For some time now, the standard slogan we’ve been hearing and seeing from the government of the UK has been “Stay at home. Protect the NHS. Save Lives.”
The meaning of the first part is obvious – we’re in lockdown, so we should stay at home as much as possible, only going out when necessary. There are a number of reasons given for why it might be necessary to go out – such as shopping, exercise, going to work if you can’t stop working and can’t work from home. If you look too closely, you can see loopholes and problems, but I’m not interested in that. The point is the simple message is as clear as can be – those three words on their own are perfectly clear: Stay at home.
The second and third parts aren’t so much instructions as desired consequences of sticking to the first. If you stay at home, you’re reducing the likelihood that either you’ll get infected, or that (if you are infected) you’ll spread it to others. By reducing the spread, you’re reducing the number of potential infections, and therefore reducing the number of people that may need to be taken into hospital. You’re protecting the NHS by reducing the burden that could be put on it – and by extension, you’re reducing the number of people that could die.
Protect the NHS.
Simple. To the point.
How its presented to us in signage varies; this is one I’ve just grabbed from GOV.UK for example:
Over the last few days, there has been talk of a possible lifting of the lockdown to some degree (which may have led people to pre-empt to what degree that will be, and could itself cost lives) – and this morning I saw the new slogan, set to replace that one. This is the equivalent sign to the one above, now appearing in the press and online – and which we are therefore expecting to see when the Prime Minister, Boris Johnson, gives a press briefing this evening.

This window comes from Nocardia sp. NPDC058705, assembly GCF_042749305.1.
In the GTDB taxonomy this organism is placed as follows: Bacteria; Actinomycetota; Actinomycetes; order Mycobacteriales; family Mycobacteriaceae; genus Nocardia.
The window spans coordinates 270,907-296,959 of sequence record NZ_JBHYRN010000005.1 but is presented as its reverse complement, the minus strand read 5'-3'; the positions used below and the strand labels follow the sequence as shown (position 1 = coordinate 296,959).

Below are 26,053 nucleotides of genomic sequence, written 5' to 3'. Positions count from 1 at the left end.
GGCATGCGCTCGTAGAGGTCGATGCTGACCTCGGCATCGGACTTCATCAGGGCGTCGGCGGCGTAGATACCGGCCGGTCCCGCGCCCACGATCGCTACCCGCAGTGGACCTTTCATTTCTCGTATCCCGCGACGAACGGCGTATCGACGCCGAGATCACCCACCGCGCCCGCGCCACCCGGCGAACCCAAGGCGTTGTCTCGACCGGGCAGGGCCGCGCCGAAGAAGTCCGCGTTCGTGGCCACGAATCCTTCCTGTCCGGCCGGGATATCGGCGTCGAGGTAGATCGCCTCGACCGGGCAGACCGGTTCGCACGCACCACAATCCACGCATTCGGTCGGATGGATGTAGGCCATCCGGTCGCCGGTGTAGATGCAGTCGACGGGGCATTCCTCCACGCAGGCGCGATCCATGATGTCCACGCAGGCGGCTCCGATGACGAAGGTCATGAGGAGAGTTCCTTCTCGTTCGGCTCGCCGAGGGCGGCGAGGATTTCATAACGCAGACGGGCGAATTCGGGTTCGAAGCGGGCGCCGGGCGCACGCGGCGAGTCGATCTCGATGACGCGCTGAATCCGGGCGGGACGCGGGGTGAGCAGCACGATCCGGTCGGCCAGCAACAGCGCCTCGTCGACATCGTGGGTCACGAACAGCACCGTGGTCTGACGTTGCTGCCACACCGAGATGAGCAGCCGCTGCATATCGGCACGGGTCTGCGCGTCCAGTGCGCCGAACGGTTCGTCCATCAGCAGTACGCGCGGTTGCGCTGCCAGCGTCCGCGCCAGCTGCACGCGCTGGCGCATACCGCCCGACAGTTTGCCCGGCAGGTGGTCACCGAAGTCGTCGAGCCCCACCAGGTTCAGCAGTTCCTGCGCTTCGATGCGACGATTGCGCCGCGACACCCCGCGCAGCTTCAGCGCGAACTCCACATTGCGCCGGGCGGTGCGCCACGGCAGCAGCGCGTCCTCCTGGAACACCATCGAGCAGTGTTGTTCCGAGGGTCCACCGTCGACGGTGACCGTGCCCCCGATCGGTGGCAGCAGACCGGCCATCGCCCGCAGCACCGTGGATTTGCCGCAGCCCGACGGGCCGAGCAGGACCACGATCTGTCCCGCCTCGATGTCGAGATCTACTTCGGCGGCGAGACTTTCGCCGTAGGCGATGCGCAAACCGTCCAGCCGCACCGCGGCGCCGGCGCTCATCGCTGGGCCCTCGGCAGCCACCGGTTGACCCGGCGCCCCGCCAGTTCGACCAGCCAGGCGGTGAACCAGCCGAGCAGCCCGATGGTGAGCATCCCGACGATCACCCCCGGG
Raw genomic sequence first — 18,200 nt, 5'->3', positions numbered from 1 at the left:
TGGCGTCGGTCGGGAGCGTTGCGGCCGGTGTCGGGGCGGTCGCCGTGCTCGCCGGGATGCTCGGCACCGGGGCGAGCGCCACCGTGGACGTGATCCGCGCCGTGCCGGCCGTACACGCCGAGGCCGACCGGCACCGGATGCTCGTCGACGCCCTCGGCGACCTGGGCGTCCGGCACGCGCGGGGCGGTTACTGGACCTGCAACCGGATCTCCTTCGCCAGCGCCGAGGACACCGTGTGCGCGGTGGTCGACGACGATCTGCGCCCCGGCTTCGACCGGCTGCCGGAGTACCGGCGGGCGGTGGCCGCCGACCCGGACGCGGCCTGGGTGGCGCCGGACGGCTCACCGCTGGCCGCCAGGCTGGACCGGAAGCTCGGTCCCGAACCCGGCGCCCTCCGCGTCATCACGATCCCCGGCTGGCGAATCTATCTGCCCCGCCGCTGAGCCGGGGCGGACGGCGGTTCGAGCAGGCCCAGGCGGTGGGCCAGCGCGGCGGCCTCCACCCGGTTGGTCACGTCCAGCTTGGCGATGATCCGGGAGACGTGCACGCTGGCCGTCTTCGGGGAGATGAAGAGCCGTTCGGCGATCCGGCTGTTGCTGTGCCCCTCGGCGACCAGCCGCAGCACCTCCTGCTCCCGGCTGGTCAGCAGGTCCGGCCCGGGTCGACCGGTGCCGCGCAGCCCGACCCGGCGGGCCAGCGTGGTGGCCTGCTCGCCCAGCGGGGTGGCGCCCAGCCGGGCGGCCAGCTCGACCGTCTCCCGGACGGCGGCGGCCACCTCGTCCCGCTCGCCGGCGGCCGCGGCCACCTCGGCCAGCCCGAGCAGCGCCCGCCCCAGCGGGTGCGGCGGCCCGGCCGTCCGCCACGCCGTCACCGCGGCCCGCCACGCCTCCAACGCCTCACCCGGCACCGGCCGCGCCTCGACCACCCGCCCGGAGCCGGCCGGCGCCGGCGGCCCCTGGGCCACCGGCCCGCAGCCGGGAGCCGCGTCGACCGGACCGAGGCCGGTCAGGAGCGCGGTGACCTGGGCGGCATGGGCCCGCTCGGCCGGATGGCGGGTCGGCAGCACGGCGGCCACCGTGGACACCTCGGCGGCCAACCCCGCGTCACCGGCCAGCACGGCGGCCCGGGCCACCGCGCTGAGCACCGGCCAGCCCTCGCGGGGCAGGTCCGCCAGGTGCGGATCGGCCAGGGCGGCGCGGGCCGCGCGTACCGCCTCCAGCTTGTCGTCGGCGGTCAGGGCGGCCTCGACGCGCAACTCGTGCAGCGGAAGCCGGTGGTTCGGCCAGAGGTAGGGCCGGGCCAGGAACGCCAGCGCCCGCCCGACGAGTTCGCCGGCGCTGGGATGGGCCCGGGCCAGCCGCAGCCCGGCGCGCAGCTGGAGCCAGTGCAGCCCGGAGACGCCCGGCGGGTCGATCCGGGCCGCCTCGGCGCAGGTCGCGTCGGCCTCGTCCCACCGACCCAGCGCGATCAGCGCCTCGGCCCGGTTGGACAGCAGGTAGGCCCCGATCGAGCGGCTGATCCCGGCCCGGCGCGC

In fact, I’ve just spotted a tweet from Johnson himself that includes the slogan in the accompanying image. There are some amusing – and very apposite – versions given in the replies – my favourite being “Be vague. Cover our backs. Shirk responsibility.” But back to the new slogan itself:
Control the virus.
It seems I’m not alone when I say that I don’t consider that to be in the slightest bit clear and to the point. MP Robert Jenrick was on the Andrew Marr Show this morning, and he explained the first part thus:
“Stay alert by staying home as much as possible, but stay alert when you do go out by maintaining social distancing, washing your hands, respecting others at work.”Robert Jenrick, on the Andrew Marr Show, 10th May, 2020.
I may need to get a new dictionary (in fact I do because mine is a tattered and torn copy of a Collins School Dictionary that I didn’t return when I left school in the mid 1980s!) but I can’t quite get how doing anything he says will enable me to ‘stay alert’. This is what said dictionary gives as the meaning of alert:
Will staying home keep me watchful or brisk? I can be brisk when I go out, of course – that means to be quick and active – but apparently we must stay alert when we go out by maintaining social distancing. If anything, I’ve found maintaining social distancing when I have to go out actually slows me down; waiting at a suitable distance in a queue outside of a shop, for example, with people only being let in gradually, as others exit – nothing brisk about that! Handwashing hardly fits the ‘watchful’ part of the definition, and as for brisk, we’re supposed to be washing them properly, and for at least twenty seconds, not quickly. And then there’s “respecting others at work” – I can’t even begin to see how that corresponds with staying alert. Does it mean I can’t take the mickey when people say or do something silly? How will that help, exactly?
So the first part of the slogan seems to be pretty meaningless. What about the second part – “Control the virus”? The bottom line is that the virus itself can’t be controlled – so that makes no sense right off the bat. What we can try to do is control or limit the way the virus spreads, and the number of people who therefore get infected.
The third part, of course, is the ultimate goal – that’s fine.
So if the new message is being introduced as part of a limited lifting of the lockdown, I think it would make more sense as:
Keep your distance.
Limit the spread.
A part of the problem is that the current government is made up largely of people who were involved in the campaign to leave the European Union – and coming up with slogans is about all they’re good for. And now they’ve shown they aren’t even all they’re cracked up to be when it comes to slogans.